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Ma-a Sa-leh-ma (Goodbye)

 I first met the Jawad family nearly five months ago. They were very new to America and not settling in very well. They welcomed me and a photographer into their home with a great deal of friendliness and generosity, eager to share their story. 

I wasn’t so eager to delve into the details. The Jawads are a refugee family from Iraq. When it comes to refugee resettlement, nothing is simple. I quickly learned that when it comes to Iraqi refugee resettlement, the process gets even more complex. For the Jawads, it was simple: They lived a good life in Baghdad. Then they didn’t. As refugees in Syria, they went to the U.N. for help. There, they say, they were promised a good life in America. They didn’t know they were coming to a country on the brink of a recession, facing record unemployment rates.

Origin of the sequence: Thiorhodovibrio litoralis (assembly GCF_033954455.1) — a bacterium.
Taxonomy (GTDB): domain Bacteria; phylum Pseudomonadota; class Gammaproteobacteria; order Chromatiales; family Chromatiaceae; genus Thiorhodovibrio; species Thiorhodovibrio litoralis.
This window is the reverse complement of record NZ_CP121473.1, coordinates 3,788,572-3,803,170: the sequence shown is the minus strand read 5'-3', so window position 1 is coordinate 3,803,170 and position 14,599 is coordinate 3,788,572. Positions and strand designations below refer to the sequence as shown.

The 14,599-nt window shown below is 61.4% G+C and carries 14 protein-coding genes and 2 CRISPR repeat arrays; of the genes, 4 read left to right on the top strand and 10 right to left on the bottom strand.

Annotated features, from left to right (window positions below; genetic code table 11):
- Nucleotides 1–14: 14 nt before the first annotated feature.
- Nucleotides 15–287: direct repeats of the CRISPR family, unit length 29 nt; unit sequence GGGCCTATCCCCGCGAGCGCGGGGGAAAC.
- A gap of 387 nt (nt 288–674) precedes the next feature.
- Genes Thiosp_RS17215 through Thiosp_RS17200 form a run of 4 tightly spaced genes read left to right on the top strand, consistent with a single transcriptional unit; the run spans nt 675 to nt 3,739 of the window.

The Jawads moved into a townhouse in north Stafford, signed a year’s lease to pay $1,500 a month in rent. Within months, it became clear they wouldn’t be able to pay that rent.

When you see a family suffering, when you see an adorable curly-haired preschooler and her older brothers worried about homelessness in a foreign land, you want to find bad guys. But when it comes to refugee resettlement, there isn’t a landscape of black and white, just a lot of gray areas.

Jawad was mad at the resettlement agency. He felt like he’d been treated unfairly, but, really, the process led to most of his bad feelings. The resettlement process is complex, hard to understand and some of the nuances can really make it seem like one refugee gets better treatment than another.